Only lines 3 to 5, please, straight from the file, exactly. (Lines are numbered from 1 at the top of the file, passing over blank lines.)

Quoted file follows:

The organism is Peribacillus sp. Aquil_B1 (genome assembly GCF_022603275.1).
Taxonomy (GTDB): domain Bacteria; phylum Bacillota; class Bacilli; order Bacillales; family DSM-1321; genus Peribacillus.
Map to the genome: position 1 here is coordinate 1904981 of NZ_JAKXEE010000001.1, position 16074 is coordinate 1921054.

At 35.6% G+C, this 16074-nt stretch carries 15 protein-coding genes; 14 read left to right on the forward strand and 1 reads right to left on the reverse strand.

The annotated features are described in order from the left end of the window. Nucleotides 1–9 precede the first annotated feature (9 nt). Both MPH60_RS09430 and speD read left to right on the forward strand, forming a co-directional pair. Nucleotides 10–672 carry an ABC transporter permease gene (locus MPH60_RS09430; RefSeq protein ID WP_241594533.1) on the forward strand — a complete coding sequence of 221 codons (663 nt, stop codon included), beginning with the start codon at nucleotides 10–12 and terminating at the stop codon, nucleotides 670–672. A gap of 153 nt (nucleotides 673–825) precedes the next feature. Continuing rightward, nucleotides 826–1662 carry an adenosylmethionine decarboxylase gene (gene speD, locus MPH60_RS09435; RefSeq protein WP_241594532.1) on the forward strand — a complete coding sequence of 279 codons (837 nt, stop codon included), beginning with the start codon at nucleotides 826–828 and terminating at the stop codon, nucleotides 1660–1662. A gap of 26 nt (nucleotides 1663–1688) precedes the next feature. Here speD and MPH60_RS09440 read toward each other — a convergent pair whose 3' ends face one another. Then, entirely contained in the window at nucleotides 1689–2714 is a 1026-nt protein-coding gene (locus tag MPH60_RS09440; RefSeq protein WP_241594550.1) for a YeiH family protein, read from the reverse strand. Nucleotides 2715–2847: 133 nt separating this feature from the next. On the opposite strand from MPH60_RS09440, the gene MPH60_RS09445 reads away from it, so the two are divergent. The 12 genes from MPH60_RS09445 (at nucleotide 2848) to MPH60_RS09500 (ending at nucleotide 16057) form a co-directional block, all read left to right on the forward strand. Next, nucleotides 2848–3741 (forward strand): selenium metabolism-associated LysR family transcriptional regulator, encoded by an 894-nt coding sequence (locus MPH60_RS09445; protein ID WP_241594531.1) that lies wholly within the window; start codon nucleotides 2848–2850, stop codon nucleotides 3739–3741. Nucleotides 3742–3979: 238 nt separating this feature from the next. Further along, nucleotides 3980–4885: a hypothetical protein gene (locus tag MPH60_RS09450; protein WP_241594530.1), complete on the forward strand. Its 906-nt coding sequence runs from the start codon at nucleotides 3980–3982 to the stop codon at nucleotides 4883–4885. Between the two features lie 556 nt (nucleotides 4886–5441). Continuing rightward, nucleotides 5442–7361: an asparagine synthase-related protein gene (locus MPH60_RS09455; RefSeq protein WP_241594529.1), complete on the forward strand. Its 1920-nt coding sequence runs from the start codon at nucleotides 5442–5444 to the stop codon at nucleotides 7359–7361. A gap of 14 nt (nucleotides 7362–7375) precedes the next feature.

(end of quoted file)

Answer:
Map to the genome: position 1 here is coordinate 1904981 of NZ_JAKXEE010000001.1, position 16074 is coordinate 1921054.

At 35.6% G+C, this 16074-nt stretch carries 15 protein-coding genes; 14 read left to right on the forward strand and 1 reads right to left on the reverse strand.

The annotated features are described in order from the left end of the window. Nucleotides 1–9 precede the first annotated feature (9 nt). Both MPH60_RS09430 and speD read left to right on the forward strand, forming a co-directional pair. Nucleotides 10–672 carry an ABC transporter permease gene (locus MPH60_RS09430; RefSeq protein ID WP_241594533.1) on the forward strand — a complete coding sequence of 221 codons (663 nt, stop codon included), beginning with the start codon at nucleotides 10–12 and terminating at the stop codon, nucleotides 670–672. A gap of 153 nt (nucleotides 673–825) precedes the next feature. Continuing rightward, nucleotides 826–1662 carry an adenosylmethionine decarboxylase gene (gene speD, locus MPH60_RS09435; RefSeq protein WP_241594532.1) on the forward strand — a complete coding sequence of 279 codons (837 nt, stop codon included), beginning with the start codon at nucleotides 826–828 and terminating at the stop codon, nucleotides 1660–1662. A gap of 26 nt (nucleotides 1663–1688) precedes the next feature. Here speD and MPH60_RS09440 read toward each other — a convergent pair whose 3' ends face one another. Then, entirely contained in the window at nucleotides 1689–2714 is a 1026-nt protein-coding gene (locus tag MPH60_RS09440; RefSeq protein WP_241594550.1) for a YeiH family protein, read from the reverse strand. Nucleotides 2715–2847: 133 nt separating this feature from the next. On the opposite strand from MPH60_RS09440, the gene MPH60_RS09445 reads away from it, so the two are divergent. The 12 genes from MPH60_RS09445 (at nucleotide 2848) to MPH60_RS09500 (ending at nucleotide 16057) form a co-directional block, all read left to right on the forward strand. Next, nucleotides 2848–3741 (forward strand): selenium metabolism-associated LysR family transcriptional regulator, encoded by an 894-nt coding sequence (locus MPH60_RS09445; protein ID WP_241594531.1) that lies wholly within the window; start codon nucleotides 2848–2850, stop codon nucleotides 3739–3741. Nucleotides 3742–3979: 238 nt separating this feature from the next. Further along, nucleotides 3980–4885: a hypothetical protein gene (locus tag MPH60_RS09450; protein WP_241594530.1), complete on the forward strand. Its 906-nt coding sequence runs from the start codon at nucleotides 3980–3982 to the stop codon at nucleotides 4883–4885. Between the two features lie 556 nt (nucleotides 4886–5441). Continuing rightward, nucleotides 5442–7361: an asparagine synthase-related protein gene (locus MPH60_RS09455; RefSeq protein WP_241594529.1), complete on the forward strand. Its 1920-nt coding sequence runs from the start codon at nucleotides 5442–5444 to the stop codon at nucleotides 7359–7361. A gap of 14 nt (nucleotides 7362–7375) precedes the next feature.